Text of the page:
Getting started guide with Webpack

Webpack (

What is Webpack?

Webpack requires that the code be divided into modules. You can use any module system (AMD, CommonJS or ES6 Modules). This guide will use ES6 modules, but feel free to adapt the solutions to the module system of your choice.

Why Webpack?

By combining the files you drastically reduce the number of requests to the server. Furthermore, when the application is built across multiple files, the size of those files also comes into play. Minifying the combined file through a production grade minifier reduces the size of the files you request.

Another problem of loading multiple files is that of dependencies and load order. Resolving them is a huge cognitive load. This is where Webpack comes in. Since Webpack needs the code to be split into modules, its easier to resolve and understand dependencies.

Webpack is not the only solution out there. Task runners like Grunt or Gulp can also get the job done. Since both of these tools are built around a plugin ecosystem, you can pick and choose plugins based on your requirements.

Installing Webpack

 npm install -g webpack

This command will install Webpack globally and is available from the command line through the webpack command. It's important to note that Webpack works only with Node and not Bower.

CLI (Command Line Interface)

In app.js:

console.log("Loading...");document.write("Well, hello there Webpack!!!!");

In index.html:

<!DOCTYPE html>
<html lang="en">
<title>Getting started with Webpack: Part 1</title>
<script src="bundle.js"></script>

Now in the command line, type the command:

webpack ./app.js bundle.js

The first argument in the command is the input file, or the file on which Webpack will operate. The second argument is the output file. So when this command is executed you should see a new file called bundle.js in the directory.

Now, it would be cumbersome if you have to do this everytime you change something in your code. To fix that, Webpack can watch for changes in your file and automatically create the output file. To do this, type the following command:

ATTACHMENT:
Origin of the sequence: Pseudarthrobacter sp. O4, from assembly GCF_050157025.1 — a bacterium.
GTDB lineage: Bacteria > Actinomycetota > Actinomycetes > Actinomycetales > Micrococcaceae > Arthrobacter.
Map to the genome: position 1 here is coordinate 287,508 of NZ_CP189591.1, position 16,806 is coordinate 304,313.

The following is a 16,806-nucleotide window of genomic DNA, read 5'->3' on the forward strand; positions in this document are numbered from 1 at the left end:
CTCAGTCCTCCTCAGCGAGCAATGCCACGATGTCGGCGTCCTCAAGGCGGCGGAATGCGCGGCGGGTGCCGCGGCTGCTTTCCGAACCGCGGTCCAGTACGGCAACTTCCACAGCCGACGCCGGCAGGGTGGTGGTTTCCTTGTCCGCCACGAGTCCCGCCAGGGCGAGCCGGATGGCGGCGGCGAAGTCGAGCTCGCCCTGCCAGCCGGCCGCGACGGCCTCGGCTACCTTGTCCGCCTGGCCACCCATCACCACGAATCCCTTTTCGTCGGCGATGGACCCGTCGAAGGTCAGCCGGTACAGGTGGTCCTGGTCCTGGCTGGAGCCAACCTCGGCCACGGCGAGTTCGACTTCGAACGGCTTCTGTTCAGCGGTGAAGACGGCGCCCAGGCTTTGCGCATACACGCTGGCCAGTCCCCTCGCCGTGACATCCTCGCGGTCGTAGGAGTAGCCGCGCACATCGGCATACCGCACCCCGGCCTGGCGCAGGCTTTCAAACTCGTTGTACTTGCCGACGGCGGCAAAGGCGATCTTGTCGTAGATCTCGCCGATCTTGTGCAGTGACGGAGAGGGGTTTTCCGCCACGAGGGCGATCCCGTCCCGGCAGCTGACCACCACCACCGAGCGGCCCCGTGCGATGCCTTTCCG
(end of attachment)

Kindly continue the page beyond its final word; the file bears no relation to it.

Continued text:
webpack ./app.js bundle.js --watch

Adding the --watch will start watching the app.js file for changes. Whenever webpack detects a change, it will bundle the code into the output file. Webpack will also do a production build of your code.

webpack ./app.js bundle.js -p

Now open bundle.js and voila! Your code is minified and production ready.


Create a file in your project root folder and name it webpack.config.js. Next, install babel and css-loader.

npm install style-loader css-loader babel-loader babel-core babel-preset-es2015 --save-dev

Now in the webpack.config.js file:

module.exports = {
entry: ['./app.js'],
output: {
path: __dirname,
filename: 'bundle.js'
module: {
loaders: [
test: /\.js$/,
exclude: /node_modules/,
include: path.join(__dirname, 'src'),
loaders: ['babel'],
query: {
presets: ['es2015']
test: /\.css$/,
loaders: ['style-loader!css-loader']



module loaders

test - Regular expression mapping to the file extension of the files that you want to apply the module to.

exclude - Regular expression mapping to the files/folders that you want to exclude

include - Files/folder that you want to include

loaders - Name(s) of loaders that you want to apply

presets - Lets webpack know that what kind of code we're writing, in our case ES2015

Now that we have our config file ready, let’s install webpack-dev-server.

npm install webpack-dev-server -g

Now run:


Open your favorite browser and go to http://localhost:8080/webpack-dev-server/ and see the app running. If you make a change in your source files, webpack automatically runs your code through the loaders, bundles them up, and refreshes the page, thanks to our --watch command.

I hope this provided you with a glimpse into the power of using Webpack.

Thanks and Cheers..!!

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